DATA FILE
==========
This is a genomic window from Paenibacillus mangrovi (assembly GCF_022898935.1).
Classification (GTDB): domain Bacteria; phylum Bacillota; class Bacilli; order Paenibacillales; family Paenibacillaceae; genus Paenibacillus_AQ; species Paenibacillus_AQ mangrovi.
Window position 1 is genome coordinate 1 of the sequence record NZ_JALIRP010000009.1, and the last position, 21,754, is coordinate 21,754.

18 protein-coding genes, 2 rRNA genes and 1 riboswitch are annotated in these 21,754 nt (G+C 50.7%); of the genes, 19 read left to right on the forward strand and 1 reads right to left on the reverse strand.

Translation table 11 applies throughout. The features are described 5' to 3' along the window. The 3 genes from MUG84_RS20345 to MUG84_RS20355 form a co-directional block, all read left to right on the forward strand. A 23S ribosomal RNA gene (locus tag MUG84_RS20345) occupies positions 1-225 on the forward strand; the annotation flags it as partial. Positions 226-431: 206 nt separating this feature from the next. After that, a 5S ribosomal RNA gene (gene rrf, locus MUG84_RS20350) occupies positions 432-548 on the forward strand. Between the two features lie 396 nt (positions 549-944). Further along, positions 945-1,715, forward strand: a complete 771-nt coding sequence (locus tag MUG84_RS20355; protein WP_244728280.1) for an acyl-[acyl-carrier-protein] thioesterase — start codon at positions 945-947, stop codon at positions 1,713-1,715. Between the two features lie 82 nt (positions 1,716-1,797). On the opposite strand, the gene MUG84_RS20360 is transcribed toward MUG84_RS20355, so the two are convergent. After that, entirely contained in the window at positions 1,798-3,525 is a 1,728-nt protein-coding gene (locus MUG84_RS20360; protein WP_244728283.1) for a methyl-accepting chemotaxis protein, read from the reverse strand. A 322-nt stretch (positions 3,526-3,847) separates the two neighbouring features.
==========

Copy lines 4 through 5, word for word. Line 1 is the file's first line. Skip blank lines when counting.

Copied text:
18 protein-coding genes, 2 rRNA genes and 1 riboswitch are annotated in these 21,754 nt (G+C 50.7%); of the genes, 19 read left to right on the forward strand and 1 reads right to left on the reverse strand.

Translation table 11 applies throughout. The features are described 5' to 3' along the window. The 3 genes from MUG84_RS20345 to MUG84_RS20355 form a co-directional block, all read left to right on the forward strand. A 23S ribosomal RNA gene (locus tag MUG84_RS20345) occupies positions 1-225 on the forward strand; the annotation flags it as partial. Positions 226-431: 206 nt separating this feature from the next. After that, a 5S ribosomal RNA gene (gene rrf, locus MUG84_RS20350) occupies positions 432-548 on the forward strand. Between the two features lie 396 nt (positions 549-944). Further along, positions 945-1,715, forward strand: a complete 771-nt coding sequence (locus tag MUG84_RS20355; protein WP_244728280.1) for an acyl-[acyl-carrier-protein] thioesterase — start codon at positions 945-947, stop codon at positions 1,713-1,715. Between the two features lie 82 nt (positions 1,716-1,797). On the opposite strand, the gene MUG84_RS20360 is transcribed toward MUG84_RS20355, so the two are convergent. After that, entirely contained in the window at positions 1,798-3,525 is a 1,728-nt protein-coding gene (locus MUG84_RS20360; protein WP_244728283.1) for a methyl-accepting chemotaxis protein, read from the reverse strand. A 322-nt stretch (positions 3,526-3,847) separates the two neighbouring features.